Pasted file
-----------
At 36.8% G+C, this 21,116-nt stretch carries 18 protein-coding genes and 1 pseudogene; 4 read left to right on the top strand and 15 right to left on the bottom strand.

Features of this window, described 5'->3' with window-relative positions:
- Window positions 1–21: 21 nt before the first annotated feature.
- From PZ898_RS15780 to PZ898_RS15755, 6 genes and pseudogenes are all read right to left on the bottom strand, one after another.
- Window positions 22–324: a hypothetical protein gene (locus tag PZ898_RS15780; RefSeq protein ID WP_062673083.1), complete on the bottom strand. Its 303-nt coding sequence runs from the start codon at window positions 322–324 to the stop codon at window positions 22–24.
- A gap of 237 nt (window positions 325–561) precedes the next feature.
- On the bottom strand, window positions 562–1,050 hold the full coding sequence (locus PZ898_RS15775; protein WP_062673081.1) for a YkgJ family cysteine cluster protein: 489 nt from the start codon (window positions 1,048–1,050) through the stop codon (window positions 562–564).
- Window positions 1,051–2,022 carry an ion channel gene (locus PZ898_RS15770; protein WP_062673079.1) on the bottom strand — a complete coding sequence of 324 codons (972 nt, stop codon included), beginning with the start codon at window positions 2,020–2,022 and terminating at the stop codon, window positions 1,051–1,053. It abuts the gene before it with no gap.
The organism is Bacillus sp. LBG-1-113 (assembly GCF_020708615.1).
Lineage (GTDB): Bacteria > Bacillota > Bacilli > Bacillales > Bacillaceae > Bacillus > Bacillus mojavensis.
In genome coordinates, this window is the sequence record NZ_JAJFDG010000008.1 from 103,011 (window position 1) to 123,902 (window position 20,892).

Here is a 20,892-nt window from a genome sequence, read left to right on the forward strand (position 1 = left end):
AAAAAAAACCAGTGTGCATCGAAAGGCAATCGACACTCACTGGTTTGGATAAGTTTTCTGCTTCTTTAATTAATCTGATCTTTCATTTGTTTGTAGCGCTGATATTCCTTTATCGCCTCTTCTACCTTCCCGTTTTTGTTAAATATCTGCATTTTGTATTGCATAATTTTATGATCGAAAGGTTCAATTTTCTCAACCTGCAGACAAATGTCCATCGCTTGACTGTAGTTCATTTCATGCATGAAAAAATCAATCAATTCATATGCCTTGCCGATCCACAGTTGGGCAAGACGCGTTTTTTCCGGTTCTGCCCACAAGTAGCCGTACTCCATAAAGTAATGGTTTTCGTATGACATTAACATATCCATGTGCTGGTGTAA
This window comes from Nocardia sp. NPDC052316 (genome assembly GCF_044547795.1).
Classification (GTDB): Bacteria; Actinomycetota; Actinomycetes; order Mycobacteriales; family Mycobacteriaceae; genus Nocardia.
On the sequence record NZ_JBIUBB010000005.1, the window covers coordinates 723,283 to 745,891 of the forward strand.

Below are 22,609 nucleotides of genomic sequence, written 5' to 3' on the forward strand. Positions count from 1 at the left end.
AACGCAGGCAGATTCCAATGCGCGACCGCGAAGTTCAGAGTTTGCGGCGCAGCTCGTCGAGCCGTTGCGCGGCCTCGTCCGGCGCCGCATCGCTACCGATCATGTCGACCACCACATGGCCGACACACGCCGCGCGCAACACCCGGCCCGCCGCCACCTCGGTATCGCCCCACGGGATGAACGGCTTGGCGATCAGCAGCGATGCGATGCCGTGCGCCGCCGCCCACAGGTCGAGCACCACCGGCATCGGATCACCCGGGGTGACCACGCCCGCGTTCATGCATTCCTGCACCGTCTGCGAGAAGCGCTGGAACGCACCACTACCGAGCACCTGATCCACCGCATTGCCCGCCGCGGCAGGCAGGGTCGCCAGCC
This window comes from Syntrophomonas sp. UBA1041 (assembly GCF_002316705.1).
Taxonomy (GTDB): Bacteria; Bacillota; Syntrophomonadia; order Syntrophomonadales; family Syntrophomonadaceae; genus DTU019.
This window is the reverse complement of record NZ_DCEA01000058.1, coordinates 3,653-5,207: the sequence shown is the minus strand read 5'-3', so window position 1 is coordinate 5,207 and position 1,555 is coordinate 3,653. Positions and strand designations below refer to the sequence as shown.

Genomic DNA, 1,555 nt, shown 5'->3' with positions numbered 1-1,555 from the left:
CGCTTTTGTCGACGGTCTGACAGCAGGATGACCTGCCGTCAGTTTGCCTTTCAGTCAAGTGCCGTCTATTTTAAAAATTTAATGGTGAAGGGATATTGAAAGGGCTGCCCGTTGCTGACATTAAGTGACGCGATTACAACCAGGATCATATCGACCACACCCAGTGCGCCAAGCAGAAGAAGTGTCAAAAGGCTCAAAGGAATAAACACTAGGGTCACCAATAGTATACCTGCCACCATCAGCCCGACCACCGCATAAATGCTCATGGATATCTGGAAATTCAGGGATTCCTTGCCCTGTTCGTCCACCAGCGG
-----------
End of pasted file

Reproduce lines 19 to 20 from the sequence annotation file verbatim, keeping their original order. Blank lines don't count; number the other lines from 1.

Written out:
This window comes from Syntrophomonas sp. UBA1041 (assembly GCF_002316705.1).
Taxonomy (GTDB): Bacteria; Bacillota; Syntrophomonadia; order Syntrophomonadales; family Syntrophomonadaceae; genus DTU019.